You know, it can seem a little strange or funny, in a society that emphasizes “being somebody” and becoming something, to say that we want to be nothing, but this is really fundamental to the nondual path. We just can’t wrap our heads around being nothing, since body and ego identification is so strong and emphasized everywhere we look. But believe me (or better, don’t believe me, and experiment in your life) when your little, illusory self – which is just a concept and an image – is out of the way, in the moment, life and love are infinitely better. At the same time, it’s not about being better; it’s not about self-improvement. There is no end-goal. It’s about what’s real and true here and now.
In work and some social (such as work) situations, we do want to play a role – and note the word “play”: the thing is to not become attached to that role, nor the apparent identify associated with it. Do not start to take your self, this temporary identity seriously. If you do take take it seriously, you can catch that happening – the feeling there is something important at stake, the sense of contraction, etc. – and drop it by seeing it, understanding it.
This letting go process happens by itself, if allowed: Consciousness has no room for falseness in it’s light. So what you can do is notice that it’s not the decision nor the action that is important, but rather notice where it’s coming from: is it on behalf of a sense of separation, effort, memory, or it it free flowing?
So definitely let the old identity go it’s way to sweet dissolution, and remain in Awareness as your real, permanent self. For functioning on the relative plane, no other temporary identity is needed other than the “avatar”, consciously played in the moment as each situation unfolds, or as required by responsibilities (work, family, whatever…). None of these “identities” are real and therefore not to be taken too seriously (within yourself).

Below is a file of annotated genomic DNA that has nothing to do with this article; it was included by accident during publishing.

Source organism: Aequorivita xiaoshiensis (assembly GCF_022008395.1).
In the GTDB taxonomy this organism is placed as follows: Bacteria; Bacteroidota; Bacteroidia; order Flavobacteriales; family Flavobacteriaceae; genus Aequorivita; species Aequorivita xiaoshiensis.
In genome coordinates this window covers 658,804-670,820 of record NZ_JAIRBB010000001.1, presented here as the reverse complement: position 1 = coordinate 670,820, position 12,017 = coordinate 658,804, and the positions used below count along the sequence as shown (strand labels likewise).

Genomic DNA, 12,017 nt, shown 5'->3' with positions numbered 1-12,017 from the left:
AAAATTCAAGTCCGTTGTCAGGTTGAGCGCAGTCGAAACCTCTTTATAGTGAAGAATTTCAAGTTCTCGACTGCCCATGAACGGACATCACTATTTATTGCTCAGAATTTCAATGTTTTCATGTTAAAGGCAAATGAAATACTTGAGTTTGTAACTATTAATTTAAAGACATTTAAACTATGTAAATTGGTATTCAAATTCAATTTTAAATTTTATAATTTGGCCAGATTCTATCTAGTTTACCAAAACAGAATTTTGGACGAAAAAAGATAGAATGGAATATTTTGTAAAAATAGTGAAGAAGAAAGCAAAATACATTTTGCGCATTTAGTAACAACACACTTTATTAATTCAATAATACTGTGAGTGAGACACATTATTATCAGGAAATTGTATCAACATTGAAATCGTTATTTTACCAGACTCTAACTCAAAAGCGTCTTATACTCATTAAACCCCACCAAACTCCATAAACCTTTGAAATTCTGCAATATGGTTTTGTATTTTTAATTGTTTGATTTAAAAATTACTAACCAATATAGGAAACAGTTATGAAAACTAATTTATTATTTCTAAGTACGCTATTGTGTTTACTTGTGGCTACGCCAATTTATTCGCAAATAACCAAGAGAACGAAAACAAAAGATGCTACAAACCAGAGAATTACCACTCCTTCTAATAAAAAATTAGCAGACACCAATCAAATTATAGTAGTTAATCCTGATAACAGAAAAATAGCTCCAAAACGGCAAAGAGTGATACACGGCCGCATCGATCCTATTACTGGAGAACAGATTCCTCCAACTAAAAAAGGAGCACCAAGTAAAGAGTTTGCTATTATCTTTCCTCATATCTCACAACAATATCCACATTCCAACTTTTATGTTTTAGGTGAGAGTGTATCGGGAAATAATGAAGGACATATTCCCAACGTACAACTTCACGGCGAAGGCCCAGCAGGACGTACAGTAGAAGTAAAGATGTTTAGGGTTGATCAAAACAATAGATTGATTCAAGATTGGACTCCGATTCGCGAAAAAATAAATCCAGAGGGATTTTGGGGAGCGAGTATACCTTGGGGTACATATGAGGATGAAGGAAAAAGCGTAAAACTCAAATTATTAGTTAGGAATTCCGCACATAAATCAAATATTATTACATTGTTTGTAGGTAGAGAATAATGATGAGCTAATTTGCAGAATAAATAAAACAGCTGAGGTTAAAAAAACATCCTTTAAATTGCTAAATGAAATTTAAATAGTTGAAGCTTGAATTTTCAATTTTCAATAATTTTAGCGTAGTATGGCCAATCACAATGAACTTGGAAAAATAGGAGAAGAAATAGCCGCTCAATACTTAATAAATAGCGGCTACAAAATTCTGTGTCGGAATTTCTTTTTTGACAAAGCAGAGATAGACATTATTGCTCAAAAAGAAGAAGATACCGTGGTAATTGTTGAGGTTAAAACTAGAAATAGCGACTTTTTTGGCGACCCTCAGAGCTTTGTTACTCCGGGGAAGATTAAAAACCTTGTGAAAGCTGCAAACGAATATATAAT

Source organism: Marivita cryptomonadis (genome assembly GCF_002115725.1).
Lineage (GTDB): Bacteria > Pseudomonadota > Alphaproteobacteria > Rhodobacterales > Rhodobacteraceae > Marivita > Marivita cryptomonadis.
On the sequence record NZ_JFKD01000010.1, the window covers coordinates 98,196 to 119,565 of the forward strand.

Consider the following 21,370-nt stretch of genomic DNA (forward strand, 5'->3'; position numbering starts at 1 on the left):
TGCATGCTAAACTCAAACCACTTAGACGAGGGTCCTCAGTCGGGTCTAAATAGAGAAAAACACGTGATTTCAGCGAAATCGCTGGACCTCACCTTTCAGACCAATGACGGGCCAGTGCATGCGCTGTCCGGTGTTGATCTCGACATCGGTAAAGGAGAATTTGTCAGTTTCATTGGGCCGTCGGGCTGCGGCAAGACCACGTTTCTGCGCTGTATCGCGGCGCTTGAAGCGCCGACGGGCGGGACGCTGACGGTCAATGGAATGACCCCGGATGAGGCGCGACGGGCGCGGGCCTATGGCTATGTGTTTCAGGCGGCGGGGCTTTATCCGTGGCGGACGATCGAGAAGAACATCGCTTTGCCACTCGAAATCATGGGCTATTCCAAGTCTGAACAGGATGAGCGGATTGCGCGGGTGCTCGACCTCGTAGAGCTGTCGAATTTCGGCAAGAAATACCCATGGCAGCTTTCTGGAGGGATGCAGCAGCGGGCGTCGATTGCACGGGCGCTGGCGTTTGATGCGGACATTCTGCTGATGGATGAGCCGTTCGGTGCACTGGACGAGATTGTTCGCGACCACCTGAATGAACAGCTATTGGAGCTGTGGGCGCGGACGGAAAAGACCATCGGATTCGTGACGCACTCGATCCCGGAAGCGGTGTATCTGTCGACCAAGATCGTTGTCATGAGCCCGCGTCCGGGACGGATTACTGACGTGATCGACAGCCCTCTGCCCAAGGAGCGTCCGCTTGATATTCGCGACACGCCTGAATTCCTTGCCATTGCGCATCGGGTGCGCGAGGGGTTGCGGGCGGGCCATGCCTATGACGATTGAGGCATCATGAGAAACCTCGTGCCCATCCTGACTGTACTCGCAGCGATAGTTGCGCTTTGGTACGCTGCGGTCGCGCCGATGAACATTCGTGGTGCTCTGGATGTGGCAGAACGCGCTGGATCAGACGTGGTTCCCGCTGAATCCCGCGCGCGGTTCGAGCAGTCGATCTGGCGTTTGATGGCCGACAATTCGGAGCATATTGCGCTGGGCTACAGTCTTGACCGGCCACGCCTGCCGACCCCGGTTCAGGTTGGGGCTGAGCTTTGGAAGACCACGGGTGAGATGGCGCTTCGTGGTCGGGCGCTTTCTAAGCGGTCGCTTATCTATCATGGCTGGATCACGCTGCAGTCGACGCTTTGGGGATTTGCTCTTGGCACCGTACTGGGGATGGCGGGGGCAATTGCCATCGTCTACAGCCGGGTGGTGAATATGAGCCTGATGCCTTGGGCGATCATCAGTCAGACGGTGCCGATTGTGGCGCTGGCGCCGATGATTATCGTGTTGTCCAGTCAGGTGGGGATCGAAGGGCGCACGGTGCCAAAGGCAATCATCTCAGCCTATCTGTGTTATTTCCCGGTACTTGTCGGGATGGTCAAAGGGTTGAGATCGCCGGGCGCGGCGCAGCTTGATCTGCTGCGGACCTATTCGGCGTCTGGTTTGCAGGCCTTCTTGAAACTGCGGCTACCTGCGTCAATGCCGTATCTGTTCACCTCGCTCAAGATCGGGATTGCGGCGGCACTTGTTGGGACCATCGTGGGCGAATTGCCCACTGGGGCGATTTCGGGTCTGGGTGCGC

Interest in the truth is more important than practice: being in love with freedom. Practices can be dull and mechanical, and what is essential is the sense of life, living in the here and now naturally, not forcing. Eventually you may derive your own “practices”, and they may be non-separate from daily living. Let every encounter be a teacher, see if you can think, feel, perceive, and act impersonally, universally.
I see practices as more important in the beginning (for many) when the mind is like a wild monkey and goes all over the place. Then it may seem like progress is made from doing something with a lot of discipline. But as life unfolds on this path, it seamlessly melds with the spontaneity of living, since what we really are is this effortless, boundless Being. The deepest “progress” is really from better understanding and clarity – not intellectually but from insight, unfolding deeper and more clear, so that life becomes simpler and more self-evident.
Questions to ask:
Is being oneself an effort?
How could the totality require any effort to be itself?
It may be an effort at first to unclench a fist that’s been held for years. Then it becomes natural. The eddy current releases into the stream…
It’s more like a noticing, an allowing, a letting go.